Jinvijay

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Muni Jinvijayji (1888–1976) was a scholar of orientalism, archeology, indology and Jainism from India.

Life

He was born in Rupaheli, Mewad near Udaipur on 27 January 1888 to Vriddhisinh and Rajkumari. His birth name was Kishansinh Parmar. He lost his parents at early age and after his contact with Muni Devihans, he was interested in Jainism. He was initiated as Sthanakvasi Jain monk in 1903. He was later initiated in Samvegi order of Shvetambara Jain monk and was given new name, Muni Jinvijay. He learned Sanskrit and Prakrit literature under Kantivijay, a Jain ascetic from Patan, Gujarat.[1][2]

Being bored of conventional life of ascetic, he renounced monkhood and decided to live as a professor.[3] He joined Gujarat Vidyapith as a principal of archeology department for few years on invitation of Gandhiji.[4] He went to Germany in 1928 to study Indology. He returned to India in 1929. He participated in Salt March of Indian independence movement in 1930 and was imprisoned at Nasik Jail where he met K. M. Munshi. He joined Shantiniketan as a professor of Jain literature and taught there from 1932 to 1936. He headed archeology department of Bharatiya Vidya Bhavan in 1939. He became honorary director of Rajasthan Oriental Research Institute in 1950. He served as a head of history and archeology department of Gujarati Sahitya Parishad.[5] He retired in 1967. He died following lung cancer on 3 June 1976 at Ahmedabad.[1][2]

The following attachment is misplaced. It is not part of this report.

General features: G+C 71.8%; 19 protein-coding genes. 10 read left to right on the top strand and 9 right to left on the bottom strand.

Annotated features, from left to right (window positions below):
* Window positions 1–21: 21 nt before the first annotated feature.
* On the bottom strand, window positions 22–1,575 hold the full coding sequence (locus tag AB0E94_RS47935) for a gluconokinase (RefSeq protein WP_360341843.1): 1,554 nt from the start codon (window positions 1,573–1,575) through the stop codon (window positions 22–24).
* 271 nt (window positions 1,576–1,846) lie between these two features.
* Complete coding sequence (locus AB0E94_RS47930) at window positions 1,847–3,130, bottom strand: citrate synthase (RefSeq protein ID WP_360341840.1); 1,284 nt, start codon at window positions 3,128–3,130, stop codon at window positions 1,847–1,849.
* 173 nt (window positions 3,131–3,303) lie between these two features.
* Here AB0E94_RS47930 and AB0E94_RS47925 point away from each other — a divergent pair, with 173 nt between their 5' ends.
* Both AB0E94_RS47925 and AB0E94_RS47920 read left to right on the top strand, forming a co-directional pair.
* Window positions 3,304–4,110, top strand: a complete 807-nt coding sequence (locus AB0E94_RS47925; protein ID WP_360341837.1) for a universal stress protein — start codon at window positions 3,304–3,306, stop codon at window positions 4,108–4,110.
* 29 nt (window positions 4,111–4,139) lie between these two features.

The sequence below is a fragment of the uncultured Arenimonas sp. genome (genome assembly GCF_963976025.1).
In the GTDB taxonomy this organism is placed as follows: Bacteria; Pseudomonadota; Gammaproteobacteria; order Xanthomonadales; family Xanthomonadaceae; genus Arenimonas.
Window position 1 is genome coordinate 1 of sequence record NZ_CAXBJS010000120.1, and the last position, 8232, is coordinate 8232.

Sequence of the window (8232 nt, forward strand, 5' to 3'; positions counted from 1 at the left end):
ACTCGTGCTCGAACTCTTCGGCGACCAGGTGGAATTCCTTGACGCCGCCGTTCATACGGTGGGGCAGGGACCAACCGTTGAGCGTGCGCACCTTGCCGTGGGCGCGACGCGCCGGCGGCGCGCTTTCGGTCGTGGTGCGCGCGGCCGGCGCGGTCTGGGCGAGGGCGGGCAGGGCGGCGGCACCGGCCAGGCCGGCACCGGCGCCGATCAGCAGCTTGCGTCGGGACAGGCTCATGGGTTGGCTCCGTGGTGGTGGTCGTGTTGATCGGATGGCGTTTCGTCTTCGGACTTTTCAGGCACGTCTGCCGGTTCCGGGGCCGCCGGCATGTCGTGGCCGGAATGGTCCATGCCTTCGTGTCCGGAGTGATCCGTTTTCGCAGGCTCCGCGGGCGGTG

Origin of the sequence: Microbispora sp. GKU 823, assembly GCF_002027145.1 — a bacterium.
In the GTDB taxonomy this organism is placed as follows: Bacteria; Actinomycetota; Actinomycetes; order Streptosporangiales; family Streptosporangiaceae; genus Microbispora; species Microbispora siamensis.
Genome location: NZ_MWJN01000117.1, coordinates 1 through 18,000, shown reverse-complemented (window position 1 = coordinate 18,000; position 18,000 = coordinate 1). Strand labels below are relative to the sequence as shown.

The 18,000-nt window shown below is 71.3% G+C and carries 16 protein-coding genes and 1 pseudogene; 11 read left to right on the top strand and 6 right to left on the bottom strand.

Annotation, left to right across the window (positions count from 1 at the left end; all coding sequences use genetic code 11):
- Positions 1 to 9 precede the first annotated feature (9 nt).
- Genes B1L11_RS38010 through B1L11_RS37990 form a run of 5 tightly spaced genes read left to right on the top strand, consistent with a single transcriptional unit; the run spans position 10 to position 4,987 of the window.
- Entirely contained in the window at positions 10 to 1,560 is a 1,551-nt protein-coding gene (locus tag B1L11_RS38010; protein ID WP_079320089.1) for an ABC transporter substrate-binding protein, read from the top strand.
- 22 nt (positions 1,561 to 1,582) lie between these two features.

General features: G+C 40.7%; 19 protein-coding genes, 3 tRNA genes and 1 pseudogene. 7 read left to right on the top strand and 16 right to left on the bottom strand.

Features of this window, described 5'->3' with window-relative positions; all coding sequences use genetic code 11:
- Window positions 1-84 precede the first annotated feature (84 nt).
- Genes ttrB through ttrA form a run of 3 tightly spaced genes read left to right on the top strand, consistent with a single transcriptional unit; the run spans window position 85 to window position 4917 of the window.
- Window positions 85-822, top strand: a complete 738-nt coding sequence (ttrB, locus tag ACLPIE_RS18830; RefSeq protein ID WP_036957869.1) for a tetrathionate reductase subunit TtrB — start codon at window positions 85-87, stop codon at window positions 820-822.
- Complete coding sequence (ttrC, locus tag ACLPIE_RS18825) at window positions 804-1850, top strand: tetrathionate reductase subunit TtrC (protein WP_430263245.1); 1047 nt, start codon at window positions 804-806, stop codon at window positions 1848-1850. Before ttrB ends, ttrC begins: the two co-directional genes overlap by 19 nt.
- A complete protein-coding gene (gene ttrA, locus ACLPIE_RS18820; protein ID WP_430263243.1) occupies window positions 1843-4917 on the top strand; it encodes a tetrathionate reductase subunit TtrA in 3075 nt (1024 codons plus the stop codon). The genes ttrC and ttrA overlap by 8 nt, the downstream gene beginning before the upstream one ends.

Works

He had published more than 20 books and edited and translated several others.[1][6][2]

Selected works

  • A catalogue of Sanskrit and Prakrit manuscripts in the Rajasthan Oriental Research Institute : Jodhpur collection
  • Prabandhakośa
  • Prabandhacintāmaṇi
  • Kumārapāla caritrasaṃgraha
  • Karṇāmṛta-prapā
  • Hetubinduṭīkā
  • Auktikapada
  • Uktiyaka
  • Sandesh Rasak, 1945

Recognition

He was awarded Padma Shri, the fourth highest civilian award in India, in 1961 for his contributions in field of literature and education.

References

  1. 1.0 1.1 1.2 "Muni Jinvijayji". Gujarati Sahitya Parishad (in Gujarati). Retrieved 15 August 2014. <templatestyles src="Module:Citation/CS1/styles.css"></templatestyles>
  2. 2.0 2.1 2.2 Amaresh Datta (1988). Encyclopaedia of Indian Literature. Sahitya Akademi. p. 1839. ISBN 978-81-260-1194-0.<templatestyles src="Module:Citation/CS1/styles.css"></templatestyles>
  3. Mansukhlal Maganlal Jhaveri; Sahitya Akademi (1978). History of Gujarati Literature. Sahitya Akademi. p. 162. Retrieved 5 August 2014.<templatestyles src="Module:Citation/CS1/styles.css"></templatestyles>
  4. Sita Ram Sharma (1992). Gujarati. Anmol Publications. p. 2. ISBN 978-81-7041-545-9. Retrieved 6 August 2014.<templatestyles src="Module:Citation/CS1/styles.css"></templatestyles>
  5. V. K. Chavda (1982). Modern Gujarat. New Order Book Company. p. 92. Retrieved 6 August 2014.<templatestyles src="Module:Citation/CS1/styles.css"></templatestyles>
  6. U. M. Chokshi; M. R. Trivedi (1991). Gujarat State Gazetteer. Director, Government Print., Stationery and Publications, Gujarat State. p. 398.<templatestyles src="Module:Citation/CS1/styles.css"></templatestyles>